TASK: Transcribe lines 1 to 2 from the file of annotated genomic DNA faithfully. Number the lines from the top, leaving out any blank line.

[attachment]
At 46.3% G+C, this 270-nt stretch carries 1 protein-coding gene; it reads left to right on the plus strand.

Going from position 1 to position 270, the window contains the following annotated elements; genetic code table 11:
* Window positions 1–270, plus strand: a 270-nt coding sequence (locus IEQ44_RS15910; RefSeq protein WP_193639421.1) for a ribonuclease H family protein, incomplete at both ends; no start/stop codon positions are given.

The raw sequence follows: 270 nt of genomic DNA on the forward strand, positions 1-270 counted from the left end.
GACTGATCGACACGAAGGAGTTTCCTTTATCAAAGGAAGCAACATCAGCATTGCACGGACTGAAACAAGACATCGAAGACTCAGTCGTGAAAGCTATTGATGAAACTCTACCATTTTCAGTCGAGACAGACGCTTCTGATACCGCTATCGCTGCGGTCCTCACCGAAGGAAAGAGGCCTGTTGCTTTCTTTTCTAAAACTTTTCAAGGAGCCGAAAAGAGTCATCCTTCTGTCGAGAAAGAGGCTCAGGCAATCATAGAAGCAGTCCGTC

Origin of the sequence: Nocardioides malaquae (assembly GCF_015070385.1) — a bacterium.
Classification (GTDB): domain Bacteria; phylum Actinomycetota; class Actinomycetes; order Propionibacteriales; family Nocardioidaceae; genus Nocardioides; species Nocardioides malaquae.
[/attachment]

At 46.3% G+C, this 270-nt stretch carries 1 protein-coding gene; it reads left to right on the plus strand.

Going from position 1 to position 270, the window contains the following annotated elements; genetic code table 11: